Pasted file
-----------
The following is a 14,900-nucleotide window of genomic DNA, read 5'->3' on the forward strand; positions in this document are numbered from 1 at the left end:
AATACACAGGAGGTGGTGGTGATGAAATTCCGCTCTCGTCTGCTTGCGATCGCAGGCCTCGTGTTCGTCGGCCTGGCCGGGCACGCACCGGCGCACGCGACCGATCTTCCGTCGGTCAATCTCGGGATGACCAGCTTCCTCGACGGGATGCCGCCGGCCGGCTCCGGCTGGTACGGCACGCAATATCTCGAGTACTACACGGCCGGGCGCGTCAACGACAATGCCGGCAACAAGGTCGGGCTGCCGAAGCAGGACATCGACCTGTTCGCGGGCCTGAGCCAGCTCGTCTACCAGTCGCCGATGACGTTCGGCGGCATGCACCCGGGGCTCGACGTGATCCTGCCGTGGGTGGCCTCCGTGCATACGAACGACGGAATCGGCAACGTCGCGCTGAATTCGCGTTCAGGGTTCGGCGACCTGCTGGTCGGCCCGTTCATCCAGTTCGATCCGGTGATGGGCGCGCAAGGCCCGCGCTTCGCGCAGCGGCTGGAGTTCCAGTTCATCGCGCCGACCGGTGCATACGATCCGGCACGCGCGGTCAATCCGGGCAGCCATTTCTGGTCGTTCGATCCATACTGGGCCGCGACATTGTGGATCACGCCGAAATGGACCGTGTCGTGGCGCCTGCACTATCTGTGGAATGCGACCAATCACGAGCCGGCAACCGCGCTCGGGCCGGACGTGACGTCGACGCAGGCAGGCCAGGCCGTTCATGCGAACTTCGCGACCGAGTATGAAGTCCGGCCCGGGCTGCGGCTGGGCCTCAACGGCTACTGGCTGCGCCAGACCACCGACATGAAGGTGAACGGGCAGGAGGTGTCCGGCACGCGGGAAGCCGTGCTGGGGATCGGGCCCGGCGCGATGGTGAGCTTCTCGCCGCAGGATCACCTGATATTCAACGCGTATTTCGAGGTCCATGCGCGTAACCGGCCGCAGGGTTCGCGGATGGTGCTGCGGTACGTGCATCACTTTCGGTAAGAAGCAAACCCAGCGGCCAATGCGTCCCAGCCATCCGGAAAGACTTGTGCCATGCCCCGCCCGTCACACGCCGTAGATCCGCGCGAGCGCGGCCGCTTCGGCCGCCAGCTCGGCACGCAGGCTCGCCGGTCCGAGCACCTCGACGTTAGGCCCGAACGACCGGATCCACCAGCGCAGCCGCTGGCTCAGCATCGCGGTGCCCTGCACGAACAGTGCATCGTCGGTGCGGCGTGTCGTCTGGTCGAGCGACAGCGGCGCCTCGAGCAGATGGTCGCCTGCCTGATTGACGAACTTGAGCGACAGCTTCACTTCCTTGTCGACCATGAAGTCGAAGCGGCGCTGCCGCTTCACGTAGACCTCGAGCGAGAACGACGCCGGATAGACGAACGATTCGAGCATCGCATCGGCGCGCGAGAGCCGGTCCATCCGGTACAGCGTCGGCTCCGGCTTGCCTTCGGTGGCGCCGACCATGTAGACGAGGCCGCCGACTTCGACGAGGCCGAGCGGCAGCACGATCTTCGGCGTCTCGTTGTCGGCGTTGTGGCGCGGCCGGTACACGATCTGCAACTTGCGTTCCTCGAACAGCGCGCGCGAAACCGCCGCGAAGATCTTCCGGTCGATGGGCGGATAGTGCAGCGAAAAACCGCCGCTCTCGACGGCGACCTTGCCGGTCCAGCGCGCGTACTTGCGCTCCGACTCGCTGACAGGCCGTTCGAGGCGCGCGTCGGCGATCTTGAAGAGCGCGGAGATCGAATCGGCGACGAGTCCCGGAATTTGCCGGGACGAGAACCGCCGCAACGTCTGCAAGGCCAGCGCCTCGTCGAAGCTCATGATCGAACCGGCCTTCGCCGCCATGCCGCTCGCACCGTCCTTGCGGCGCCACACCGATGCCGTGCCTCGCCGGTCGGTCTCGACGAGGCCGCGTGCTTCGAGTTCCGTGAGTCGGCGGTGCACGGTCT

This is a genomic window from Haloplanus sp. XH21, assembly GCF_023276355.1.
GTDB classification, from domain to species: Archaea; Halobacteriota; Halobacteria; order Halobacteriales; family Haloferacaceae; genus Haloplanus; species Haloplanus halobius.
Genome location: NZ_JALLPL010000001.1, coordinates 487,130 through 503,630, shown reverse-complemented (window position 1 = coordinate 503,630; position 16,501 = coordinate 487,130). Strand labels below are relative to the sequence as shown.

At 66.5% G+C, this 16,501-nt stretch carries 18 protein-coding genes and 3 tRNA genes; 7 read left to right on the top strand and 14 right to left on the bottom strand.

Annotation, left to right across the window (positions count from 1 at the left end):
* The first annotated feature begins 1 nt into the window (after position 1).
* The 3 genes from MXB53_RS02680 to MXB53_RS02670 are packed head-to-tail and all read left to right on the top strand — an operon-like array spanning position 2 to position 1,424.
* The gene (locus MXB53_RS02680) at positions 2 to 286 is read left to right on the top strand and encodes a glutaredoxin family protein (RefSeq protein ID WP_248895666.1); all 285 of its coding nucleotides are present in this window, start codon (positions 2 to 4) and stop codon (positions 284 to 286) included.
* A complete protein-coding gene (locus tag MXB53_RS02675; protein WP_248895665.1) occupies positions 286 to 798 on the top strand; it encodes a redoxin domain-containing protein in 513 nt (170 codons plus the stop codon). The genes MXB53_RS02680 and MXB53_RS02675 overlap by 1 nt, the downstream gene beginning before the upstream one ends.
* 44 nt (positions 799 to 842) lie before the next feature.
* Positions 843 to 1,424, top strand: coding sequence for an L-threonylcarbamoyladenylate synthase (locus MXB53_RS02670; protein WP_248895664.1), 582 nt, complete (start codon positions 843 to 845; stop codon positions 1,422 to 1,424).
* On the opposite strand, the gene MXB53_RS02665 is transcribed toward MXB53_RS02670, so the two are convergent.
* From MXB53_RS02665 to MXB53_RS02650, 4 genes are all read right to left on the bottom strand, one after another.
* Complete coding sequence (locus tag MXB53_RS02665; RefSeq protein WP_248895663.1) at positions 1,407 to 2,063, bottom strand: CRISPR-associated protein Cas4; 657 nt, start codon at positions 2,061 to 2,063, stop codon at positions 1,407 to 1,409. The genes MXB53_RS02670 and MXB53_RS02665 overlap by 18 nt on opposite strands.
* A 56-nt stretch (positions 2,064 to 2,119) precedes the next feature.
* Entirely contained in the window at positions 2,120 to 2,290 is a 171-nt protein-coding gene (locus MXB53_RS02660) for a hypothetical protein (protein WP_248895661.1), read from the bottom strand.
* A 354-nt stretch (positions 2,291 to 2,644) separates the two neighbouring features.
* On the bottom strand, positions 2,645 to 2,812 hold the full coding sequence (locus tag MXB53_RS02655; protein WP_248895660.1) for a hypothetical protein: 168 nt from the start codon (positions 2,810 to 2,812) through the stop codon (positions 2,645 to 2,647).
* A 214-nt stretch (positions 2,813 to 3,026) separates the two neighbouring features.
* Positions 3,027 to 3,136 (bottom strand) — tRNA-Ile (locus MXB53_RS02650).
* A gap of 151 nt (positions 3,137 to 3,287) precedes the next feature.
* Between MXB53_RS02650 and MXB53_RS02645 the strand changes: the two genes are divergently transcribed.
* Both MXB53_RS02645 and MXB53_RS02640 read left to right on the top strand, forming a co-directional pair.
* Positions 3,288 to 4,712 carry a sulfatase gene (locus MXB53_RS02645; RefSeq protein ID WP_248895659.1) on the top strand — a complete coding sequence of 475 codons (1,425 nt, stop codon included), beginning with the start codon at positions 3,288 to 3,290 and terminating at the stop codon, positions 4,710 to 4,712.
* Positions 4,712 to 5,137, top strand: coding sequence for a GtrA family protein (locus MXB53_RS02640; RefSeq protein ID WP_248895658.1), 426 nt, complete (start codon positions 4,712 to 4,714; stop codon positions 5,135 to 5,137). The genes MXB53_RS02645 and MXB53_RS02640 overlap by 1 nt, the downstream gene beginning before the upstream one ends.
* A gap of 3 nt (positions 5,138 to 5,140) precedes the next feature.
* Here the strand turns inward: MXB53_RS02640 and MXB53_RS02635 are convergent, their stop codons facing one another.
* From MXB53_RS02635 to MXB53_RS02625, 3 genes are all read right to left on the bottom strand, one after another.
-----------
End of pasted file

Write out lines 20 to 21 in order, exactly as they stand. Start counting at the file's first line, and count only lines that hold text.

* On the bottom strand, positions 2,645 to 2,812 hold the full coding sequence (locus tag MXB53_RS02655; protein WP_248895660.1) for a hypothetical protein: 168 nt from the start codon (positions 2,810 to 2,812) through the stop codon (positions 2,645 to 2,647).
* A 214-nt stretch (positions 2,813 to 3,026) separates the two neighbouring features.